But advocates had pilloried the change when it was made, saying it would disproportionately hurt seniors and people with disabilities. Though the House had initially moved to make that change permanent through what is known as a “conforming” bill, the Senate prevailed in making that change for just the next fiscal year, through annual language tied to the budget. The Senate and House also agreed to direct state officials to collect data about how the policy affects patients.
One of the final items settled by lawmakers was language that might require the state’s Agency for Persons with Disabilities to restructure its Medicaid waiver, in a move that is likely to shift its beneficiaries to privatized managed care. Under the agreed language, the agency would need to revise its federal waiver with the state Agency for Health Care Administration if it draws a deficit at the end of June, but the revision would be at a future, unspecified date with legislative approval.
Here are some other budget highlights:
• Lawmakers added $750,000 to the Commission on Offender Review’s budget to help process clemency cases and handle the rush of applications expected from former felons applying to vote under Amendment 4.
• They approved 25 new positions for about $1 million in the Department of Agriculture to process concealed weapon background checks. That’s a victory for the department’s new commissioner, Nikki Fried, who has said the program under former chief Adam Putnam had been mismanaged.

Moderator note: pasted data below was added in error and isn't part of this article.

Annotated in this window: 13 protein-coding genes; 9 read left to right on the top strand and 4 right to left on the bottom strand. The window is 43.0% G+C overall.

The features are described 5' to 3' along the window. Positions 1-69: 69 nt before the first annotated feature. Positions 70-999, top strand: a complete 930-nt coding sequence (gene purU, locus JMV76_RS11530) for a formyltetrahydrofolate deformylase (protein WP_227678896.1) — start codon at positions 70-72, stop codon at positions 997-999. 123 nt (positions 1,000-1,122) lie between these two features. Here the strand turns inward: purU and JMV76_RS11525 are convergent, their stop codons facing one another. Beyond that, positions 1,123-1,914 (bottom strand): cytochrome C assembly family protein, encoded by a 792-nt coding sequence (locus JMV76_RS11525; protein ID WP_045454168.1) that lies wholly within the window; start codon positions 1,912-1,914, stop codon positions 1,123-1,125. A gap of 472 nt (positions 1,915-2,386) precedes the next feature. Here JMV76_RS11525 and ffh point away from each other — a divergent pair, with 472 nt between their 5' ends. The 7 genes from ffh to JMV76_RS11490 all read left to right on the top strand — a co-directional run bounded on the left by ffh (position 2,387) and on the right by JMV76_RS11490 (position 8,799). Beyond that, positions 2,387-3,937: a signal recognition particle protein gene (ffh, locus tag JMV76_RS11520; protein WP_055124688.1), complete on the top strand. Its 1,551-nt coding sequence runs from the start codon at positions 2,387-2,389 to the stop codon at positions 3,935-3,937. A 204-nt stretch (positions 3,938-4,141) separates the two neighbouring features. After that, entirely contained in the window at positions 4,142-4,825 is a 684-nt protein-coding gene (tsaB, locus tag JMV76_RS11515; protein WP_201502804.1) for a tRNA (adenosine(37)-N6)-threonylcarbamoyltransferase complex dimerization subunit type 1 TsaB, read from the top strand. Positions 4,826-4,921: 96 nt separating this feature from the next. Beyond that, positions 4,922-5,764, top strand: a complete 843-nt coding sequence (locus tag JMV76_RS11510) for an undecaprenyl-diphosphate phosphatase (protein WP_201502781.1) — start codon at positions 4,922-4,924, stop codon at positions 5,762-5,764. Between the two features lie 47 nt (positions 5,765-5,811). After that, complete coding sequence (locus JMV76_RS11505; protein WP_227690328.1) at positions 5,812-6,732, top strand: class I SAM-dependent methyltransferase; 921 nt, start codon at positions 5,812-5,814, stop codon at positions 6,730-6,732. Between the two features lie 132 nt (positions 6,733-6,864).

• Both chambers were planning on diverting $45 million next year to a massive toll road project that’s a priority of Senate President Bill Galvano.
• Despite recent confirmation that Russians hackers penetrated Volusia County’s voter rolls in 2016, lawmakers did not increase the $2.8 million in cybersecurity money. The money goes to elections supervisors to prepare for the 2020 election.
The Senate president’s “sprinkle list,” a list of special projects the leaders of both chambers award each year, includes $500,000 for Lauren’s Kids. The nonprofit, which has had legislative support for years, is led by Sen. Lauren Book, D-Plantation.
The House speaker’s “sprinkle list” includes more than $135 million in projects, including more than $61 million in recurring money for colleges and universities.
Once the budget is printed, lawmakers must have at least 72 hours to review it. That means lawmakers must meet Saturday, blowing past their Friday deadline, to pass the budget.
The News Service of Florida contributed to this report.